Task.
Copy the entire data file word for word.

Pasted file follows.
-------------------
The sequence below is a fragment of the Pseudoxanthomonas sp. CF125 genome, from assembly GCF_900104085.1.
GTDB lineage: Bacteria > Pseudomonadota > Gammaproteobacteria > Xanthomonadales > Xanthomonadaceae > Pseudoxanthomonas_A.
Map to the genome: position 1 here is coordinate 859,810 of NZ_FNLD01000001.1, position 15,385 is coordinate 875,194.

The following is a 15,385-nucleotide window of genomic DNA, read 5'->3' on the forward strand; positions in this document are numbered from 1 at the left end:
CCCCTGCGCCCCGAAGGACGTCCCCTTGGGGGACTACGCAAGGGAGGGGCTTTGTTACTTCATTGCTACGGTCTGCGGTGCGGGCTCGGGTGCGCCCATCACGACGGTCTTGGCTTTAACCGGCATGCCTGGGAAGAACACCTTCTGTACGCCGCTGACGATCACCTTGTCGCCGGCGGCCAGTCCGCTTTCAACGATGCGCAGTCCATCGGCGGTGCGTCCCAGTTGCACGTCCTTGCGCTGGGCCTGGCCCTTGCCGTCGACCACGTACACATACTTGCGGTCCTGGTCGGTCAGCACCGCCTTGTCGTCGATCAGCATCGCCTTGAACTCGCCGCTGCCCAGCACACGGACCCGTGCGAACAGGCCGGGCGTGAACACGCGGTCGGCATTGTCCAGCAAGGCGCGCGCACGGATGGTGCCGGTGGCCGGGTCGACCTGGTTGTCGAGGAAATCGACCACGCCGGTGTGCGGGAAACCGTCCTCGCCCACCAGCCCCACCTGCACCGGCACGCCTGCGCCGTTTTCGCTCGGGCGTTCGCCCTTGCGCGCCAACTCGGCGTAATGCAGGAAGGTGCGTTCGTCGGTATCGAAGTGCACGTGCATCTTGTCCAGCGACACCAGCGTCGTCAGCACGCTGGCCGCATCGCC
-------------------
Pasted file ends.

The sequence below is a fragment of the Pseudoxanthomonas sp. CF125 genome, from assembly GCF_900104085.1.
GTDB lineage: Bacteria > Pseudomonadota > Gammaproteobacteria > Xanthomonadales > Xanthomonadaceae > Pseudoxanthomonas_A.
Map to the genome: position 1 here is coordinate 859,810 of NZ_FNLD01000001.1, position 15,385 is coordinate 875,194.

The following is a 15,385-nucleotide window of genomic DNA, read 5'->3' on the forward strand; positions in this document are numbered from 1 at the left end:
CCCCTGCGCCCCGAAGGACGTCCCCTTGGGGGACTACGCAAGGGAGGGGCTTTGTTACTTCATTGCTACGGTCTGCGGTGCGGGCTCGGGTGCGCCCATCACGACGGTCTTGGCTTTAACCGGCATGCCTGGGAAGAACACCTTCTGTACGCCGCTGACGATCACCTTGTCGCCGGCGGCCAGTCCGCTTTCAACGATGCGCAGTCCATCGGCGGTGCGTCCCAGTTGCACGTCCTTGCGCTGGGCCTGGCCCTTGCCGTCGACCACGTACACATACTTGCGGTCCTGGTCGGTCAGCACCGCCTTGTCGTCGATCAGCATCGCCTTGAACTCGCCGCTGCCCAGCACACGGACCCGTGCGAACAGGCCGGGCGTGAACACGCGGTCGGCATTGTCCAGCAAGGCGCGCGCACGGATGGTGCCGGTGGCCGGGTCGACCTGGTTGTCGAGGAAATCGACCACGCCGGTGTGCGGGAAACCGTCCTCGCCCACCAGCCCCACCTGCACCGGCACGCCTGCGCCGTTTTCGCTCGGGCGTTCGCCCTTGCGCGCCAACTCGGCGTAATGCAGGAAGGTGCGTTCGTCGGTATCGAAGTGCACGTGCATCTTGTCCAGCGACACCAGCGTCGTCAGCACGCTGGCCGCATCGCC